Part 2: Experienced Value
This is the part of the perceptual process where you actually experience something. This stage is objective and real.
In our unknown Brazilian jungle fruit example this would be where I sit you down and make you take a bite of the fruit that I smuggled out of Brazil and past customs. Before you even bite into the fruit I can see a grimace on your face because your predictive perception is that the fruit is going to taste like something you dislike.
You continue to grimace as you begin to chew your first bite, but then after few seconds your grimace turns into a wide-eyed smile. To your amazement the unknown jungle fruit tastes like a mango. You freaking love mangos.
Part 3: Overall Awarded Value
This is the final stage in the perception process where you decide how much you value something based on your expectations and experience. Value falls on a spectrum so your awarded value varies in degrees.
In regards to jungle fruit you feel value the fruit at a 7 on a scale of 1-10. Odds are that you would have rated the fruit a 9 or a 10 if you expected the fruit to taste like a mango. You went into the tasting weary but left pleasantly surprised.
The interesting part about the process of perception is that it’s overwhelmingly front-loaded and predictive. A lot of times we seek to justify our predicted value and aren’t even aware of it. The most important part of the process should be the experience, but our experiences are often guided by our predictions. Looking back at the college guest lecture scenario you’re able to see that the paper guided the predictive value of the guest lecturer in both sets of students.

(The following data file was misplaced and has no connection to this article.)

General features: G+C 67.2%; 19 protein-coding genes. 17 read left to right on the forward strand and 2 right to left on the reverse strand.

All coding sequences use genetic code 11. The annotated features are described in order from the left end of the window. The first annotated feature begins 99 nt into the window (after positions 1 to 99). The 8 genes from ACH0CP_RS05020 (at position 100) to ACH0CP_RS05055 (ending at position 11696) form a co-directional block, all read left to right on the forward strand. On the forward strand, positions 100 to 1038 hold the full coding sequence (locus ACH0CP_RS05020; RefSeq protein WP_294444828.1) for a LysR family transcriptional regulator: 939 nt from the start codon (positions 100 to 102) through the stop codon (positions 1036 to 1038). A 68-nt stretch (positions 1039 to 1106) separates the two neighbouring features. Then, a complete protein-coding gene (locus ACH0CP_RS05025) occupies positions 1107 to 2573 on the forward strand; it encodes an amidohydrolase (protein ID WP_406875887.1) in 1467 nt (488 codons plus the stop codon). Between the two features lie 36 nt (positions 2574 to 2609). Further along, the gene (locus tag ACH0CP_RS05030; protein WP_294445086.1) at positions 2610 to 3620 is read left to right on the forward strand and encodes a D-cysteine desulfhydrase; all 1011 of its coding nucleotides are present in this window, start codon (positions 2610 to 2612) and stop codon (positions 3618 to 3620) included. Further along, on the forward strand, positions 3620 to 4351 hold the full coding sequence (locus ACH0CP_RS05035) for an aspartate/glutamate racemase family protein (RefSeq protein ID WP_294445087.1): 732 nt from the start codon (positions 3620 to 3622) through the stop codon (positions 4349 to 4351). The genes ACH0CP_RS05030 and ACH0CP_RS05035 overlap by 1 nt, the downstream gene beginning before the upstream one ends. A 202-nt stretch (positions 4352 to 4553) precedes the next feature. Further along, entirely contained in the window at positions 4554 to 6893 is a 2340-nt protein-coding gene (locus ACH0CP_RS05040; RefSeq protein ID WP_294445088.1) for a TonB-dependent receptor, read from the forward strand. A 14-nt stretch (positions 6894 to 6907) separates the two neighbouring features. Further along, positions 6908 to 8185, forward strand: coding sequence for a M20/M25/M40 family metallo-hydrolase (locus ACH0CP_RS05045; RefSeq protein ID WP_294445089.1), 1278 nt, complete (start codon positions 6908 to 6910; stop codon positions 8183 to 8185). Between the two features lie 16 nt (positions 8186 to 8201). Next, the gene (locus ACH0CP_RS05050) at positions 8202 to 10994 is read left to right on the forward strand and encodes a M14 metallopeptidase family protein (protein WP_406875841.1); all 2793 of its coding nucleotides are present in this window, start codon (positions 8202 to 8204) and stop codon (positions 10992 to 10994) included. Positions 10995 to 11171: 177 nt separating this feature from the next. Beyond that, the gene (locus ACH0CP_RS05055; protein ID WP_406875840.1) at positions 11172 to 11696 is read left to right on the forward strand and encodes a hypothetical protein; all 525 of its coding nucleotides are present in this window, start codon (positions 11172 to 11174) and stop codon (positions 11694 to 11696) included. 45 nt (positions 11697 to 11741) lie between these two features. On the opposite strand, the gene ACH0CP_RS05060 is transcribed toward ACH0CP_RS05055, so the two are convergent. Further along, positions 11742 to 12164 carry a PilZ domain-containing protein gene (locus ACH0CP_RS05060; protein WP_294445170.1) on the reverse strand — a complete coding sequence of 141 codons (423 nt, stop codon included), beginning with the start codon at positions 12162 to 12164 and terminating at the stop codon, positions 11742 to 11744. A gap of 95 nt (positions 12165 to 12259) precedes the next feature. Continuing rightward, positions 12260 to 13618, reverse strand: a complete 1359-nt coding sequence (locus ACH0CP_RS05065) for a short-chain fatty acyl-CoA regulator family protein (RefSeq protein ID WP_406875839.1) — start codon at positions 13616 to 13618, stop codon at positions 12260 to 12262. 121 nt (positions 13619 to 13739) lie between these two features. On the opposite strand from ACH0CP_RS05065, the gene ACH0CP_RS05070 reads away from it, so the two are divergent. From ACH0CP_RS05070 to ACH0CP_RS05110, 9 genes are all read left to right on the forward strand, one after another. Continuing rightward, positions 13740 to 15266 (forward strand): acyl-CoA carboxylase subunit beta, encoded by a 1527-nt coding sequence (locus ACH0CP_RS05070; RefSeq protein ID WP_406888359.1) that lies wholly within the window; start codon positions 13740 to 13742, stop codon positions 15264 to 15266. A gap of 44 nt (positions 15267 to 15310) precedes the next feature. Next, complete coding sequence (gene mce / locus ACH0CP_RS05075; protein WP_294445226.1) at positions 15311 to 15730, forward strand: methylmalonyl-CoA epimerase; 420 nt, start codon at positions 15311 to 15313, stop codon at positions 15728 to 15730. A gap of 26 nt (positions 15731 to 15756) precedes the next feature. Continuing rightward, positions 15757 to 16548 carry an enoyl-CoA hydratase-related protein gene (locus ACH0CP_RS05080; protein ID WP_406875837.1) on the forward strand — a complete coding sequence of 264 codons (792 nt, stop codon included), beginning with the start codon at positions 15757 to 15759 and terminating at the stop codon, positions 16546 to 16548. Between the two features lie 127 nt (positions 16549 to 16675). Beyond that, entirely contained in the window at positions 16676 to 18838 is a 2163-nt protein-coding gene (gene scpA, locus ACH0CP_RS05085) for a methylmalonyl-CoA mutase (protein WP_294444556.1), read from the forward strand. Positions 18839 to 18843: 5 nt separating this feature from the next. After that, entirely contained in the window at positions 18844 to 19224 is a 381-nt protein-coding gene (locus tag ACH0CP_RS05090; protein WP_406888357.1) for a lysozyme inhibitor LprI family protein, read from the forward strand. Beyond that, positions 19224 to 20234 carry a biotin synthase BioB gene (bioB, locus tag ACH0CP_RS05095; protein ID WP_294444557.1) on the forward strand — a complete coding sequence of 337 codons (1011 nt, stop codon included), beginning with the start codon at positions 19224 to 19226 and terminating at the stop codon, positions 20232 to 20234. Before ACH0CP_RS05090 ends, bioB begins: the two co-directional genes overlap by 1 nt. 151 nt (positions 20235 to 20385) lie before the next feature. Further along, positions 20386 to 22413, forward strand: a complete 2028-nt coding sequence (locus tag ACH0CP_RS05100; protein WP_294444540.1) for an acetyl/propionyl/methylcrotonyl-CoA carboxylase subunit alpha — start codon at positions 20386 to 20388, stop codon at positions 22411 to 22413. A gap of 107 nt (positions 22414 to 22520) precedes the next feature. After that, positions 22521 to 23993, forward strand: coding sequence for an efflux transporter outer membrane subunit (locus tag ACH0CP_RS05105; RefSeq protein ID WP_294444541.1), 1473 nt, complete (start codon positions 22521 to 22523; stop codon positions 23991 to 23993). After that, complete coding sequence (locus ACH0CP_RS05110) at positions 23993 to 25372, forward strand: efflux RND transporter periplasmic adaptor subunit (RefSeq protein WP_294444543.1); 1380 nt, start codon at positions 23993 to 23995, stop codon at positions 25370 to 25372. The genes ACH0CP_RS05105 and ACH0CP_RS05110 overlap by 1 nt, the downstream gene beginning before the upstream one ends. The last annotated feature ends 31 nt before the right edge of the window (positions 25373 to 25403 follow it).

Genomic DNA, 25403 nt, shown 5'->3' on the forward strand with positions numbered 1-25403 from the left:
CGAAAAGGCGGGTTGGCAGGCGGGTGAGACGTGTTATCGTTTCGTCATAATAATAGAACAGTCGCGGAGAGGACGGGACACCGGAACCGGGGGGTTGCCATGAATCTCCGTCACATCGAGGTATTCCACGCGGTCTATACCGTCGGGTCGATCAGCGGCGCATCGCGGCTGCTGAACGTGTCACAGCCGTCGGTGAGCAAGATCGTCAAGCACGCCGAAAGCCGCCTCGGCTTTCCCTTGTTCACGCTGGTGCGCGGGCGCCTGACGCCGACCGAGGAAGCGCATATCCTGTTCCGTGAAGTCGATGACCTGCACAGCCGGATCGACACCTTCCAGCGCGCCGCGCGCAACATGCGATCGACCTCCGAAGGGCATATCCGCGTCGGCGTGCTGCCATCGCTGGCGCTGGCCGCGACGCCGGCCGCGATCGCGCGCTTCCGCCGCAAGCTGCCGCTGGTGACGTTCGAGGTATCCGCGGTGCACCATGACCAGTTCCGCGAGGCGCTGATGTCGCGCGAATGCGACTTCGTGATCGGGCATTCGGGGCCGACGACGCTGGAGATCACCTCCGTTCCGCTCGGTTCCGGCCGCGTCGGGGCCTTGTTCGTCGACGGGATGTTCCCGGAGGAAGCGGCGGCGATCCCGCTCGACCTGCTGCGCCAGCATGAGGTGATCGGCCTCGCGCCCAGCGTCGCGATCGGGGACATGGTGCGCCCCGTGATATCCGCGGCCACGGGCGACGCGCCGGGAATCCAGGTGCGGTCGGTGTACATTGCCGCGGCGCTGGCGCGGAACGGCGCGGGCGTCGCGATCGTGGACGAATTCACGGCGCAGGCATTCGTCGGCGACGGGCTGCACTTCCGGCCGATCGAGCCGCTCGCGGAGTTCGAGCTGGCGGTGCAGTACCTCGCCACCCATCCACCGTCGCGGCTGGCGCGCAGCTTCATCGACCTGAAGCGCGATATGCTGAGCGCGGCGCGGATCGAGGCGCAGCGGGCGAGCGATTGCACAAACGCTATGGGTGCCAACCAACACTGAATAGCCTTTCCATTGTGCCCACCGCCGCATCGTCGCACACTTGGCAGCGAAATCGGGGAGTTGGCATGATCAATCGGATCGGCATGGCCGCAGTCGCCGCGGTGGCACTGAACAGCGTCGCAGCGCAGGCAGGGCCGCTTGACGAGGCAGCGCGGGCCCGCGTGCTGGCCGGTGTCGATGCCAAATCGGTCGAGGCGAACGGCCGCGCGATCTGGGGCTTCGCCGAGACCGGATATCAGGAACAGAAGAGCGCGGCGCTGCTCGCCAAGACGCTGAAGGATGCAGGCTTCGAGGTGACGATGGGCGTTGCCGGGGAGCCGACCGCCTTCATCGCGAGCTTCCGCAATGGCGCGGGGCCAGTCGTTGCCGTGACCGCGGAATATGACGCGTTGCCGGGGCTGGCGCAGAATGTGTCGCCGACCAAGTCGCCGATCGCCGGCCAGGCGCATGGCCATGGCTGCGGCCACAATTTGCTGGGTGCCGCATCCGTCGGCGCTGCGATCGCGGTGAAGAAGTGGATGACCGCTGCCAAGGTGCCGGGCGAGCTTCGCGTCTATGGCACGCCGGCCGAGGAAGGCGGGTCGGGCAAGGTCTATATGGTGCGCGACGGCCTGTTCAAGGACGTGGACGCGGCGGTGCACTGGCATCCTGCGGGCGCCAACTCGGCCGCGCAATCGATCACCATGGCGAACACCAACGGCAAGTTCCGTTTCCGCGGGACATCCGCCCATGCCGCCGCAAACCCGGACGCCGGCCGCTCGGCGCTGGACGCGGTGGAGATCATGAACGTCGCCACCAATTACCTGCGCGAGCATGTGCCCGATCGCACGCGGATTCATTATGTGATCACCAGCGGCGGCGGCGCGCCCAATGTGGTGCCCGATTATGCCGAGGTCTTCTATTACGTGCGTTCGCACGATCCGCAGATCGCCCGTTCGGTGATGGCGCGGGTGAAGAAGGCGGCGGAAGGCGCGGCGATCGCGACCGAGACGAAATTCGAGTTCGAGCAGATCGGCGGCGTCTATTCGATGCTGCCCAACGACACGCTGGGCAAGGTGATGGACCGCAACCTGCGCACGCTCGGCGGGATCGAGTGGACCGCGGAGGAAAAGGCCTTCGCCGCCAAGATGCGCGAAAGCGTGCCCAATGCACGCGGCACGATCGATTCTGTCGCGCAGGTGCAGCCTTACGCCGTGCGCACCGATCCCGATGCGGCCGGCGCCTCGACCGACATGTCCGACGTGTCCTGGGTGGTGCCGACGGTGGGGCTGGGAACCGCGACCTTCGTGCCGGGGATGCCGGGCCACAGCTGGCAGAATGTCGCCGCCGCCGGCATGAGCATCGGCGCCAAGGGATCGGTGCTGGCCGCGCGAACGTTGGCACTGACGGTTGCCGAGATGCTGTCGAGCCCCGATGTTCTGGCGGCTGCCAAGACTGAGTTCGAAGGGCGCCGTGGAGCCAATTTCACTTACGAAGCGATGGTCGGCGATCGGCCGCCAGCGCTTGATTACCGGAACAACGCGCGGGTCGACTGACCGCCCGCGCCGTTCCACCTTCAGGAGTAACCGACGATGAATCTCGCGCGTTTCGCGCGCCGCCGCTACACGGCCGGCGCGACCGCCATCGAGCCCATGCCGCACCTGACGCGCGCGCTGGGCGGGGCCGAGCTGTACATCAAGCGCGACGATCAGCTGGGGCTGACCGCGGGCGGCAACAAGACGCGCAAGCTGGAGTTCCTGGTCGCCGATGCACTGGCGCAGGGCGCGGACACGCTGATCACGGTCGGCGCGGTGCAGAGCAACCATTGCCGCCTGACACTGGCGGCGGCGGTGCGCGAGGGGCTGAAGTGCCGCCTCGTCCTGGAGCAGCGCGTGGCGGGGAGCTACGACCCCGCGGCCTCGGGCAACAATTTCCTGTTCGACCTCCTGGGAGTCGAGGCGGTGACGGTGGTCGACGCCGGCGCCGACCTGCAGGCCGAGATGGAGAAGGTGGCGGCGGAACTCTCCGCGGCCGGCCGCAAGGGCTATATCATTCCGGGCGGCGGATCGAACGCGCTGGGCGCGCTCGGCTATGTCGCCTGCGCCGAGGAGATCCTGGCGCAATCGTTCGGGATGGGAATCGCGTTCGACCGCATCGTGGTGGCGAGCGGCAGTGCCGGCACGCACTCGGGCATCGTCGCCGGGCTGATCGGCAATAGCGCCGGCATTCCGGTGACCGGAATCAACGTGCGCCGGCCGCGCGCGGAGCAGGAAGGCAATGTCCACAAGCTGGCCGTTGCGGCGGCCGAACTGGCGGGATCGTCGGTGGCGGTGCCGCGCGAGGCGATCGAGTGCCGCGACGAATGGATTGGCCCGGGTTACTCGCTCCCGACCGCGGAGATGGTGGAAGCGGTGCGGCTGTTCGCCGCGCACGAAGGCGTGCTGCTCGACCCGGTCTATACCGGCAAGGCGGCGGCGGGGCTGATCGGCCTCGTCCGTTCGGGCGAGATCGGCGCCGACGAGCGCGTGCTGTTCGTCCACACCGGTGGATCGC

The Neuroscience of Predictive Perception
From a neurological standpoint predictive sights and experiences trigger less brain activity, and physiologically speaking it’s actually a good thing to use less energy. The brain has a finite amount of mental energy and as a result is highly efficient in its use of it. Mental tasks like critical thinking and examination require our brains to burn up a lot of this mental energy and are normally reserved for the first time we encounter a new or salient stimuli.
To increase overall efficiency our brains predict the familiar leading into expected unfamiliar situations. That is the beauty and complexity of the human brain that is not only reactive but proactive as well. Constructing expectations is actually more mentally efficient in the short term. As a result of these physiological processes in the brain people can be “primed” for perceptions and behavior, and in some cases that leads to a mismatch in cognition and reality.
The region of the brain that allows us to construct our expectations for perception is the prefrontal cortex. This is a highly evolved part of the frontal lobe of the brain that allows us [humans] to think hypothetically. In essence our prefrontal cortex allows us to perceive with out actually perceiving, and then create an expectation from that process. A lot of times we then seek to validate our expectations.
Don’t Judge a Book by its Cover
We have all heard the old saying “Don’t judge a book by its cover.” However, actually not judging a book by its cover is much easier said than done. We know the process of how we perceive and award value. If you know how to navigate this process you can begin to really focus on the objective experience instead of the subjective expectation.
Clear your mind before trying something new and try to shake free of what might jump into your head before you experience a stimuli or situation. Sometimes our subjective predictions hold emotional weight. In these situations it will take more practice to detach from your expectations, but logic can override emotion and that control will serve you well in decision making.